NotesFAQContact Us
Search Tips
ERIC Number: ED521825
Record Type: Non-Journal
Publication Date: 2011-Jun
Pages: 11
Abstractor: ERIC
Reference Count: 0
What Works for Early Language and Literacy Development: Lessons from Experimental Evaluations of Programs and Intervention Strategies. Fact Sheet. Publication #2011-18
Chrisler, Alison; Ling, Thomson
Child Trends
Given the importance of the early childhood period as a time when the foundation is laid for later language and literacy, it is important to determine what activities and experiences lead to positive language and literacy outcomes in early childhood. This Fact Sheet reviews fifteen experimentally-evaluated programs and intervention strategies that were primarily focused on improving early language and literacy skills. It is an overview of experimentally evaluated programs and intervention strategies that have been identified for Child Trends' database of random assignment, intent-to-treat studies of social interventions for children and youth--LINKS (Lifecourse Interventions to Nurture Kids Successfully). The interventions presented in this review focus on strategies to directly improve specific aspects of young children's language or literacy skills (e.g., vocabulary development, print knowledge, listening skills). A table summarizes literacy and language interventions that have been found to be effective, or not, in producing results for specific outcomes. It is important to note that some interventions may have been successful in producing growth in one area of development (e.g., expressive vocabulary development), but less effective in affecting change in other areas (e.g., phonological awareness). A Glossary of Terms is appended. (Contains 2 tables, 25 footnotes, and 11 endnotes.)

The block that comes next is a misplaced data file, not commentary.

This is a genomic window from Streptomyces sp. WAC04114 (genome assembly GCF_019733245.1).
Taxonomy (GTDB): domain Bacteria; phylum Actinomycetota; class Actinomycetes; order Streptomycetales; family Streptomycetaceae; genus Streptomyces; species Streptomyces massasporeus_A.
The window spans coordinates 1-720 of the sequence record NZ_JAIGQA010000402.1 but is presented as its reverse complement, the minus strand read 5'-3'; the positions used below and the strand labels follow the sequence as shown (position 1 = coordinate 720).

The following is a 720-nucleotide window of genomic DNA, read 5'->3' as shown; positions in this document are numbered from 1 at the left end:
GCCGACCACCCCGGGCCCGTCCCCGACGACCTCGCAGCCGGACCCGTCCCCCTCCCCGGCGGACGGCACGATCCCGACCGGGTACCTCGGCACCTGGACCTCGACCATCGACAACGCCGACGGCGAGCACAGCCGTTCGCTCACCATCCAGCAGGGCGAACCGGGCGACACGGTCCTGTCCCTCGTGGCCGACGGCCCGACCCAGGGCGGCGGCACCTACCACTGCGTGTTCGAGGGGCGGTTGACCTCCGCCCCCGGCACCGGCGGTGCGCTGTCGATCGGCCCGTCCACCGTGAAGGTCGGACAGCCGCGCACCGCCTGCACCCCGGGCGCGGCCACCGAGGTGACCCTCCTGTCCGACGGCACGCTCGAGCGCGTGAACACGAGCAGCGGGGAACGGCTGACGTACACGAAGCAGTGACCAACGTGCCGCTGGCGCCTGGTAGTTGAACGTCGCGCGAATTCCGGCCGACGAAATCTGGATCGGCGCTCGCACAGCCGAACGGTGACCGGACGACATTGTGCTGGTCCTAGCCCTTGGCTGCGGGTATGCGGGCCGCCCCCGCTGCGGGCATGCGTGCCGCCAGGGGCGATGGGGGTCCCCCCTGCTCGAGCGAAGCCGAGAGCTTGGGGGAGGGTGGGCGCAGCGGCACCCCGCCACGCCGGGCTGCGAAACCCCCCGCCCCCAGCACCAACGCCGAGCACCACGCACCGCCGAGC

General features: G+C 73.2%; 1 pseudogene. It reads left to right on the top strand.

Child Trends. 4301 Connecticut Avenue NW Suite 350, Washington, DC 20008. Tel: 202-572-6000; Fax: 202-362-8420; Web site:
Publication Type: Reports - Evaluative
Education Level: Early Childhood Education; Preschool Education
Audience: N/A
Language: English
Sponsor: Stewart Trust
Authoring Institution: Child Trends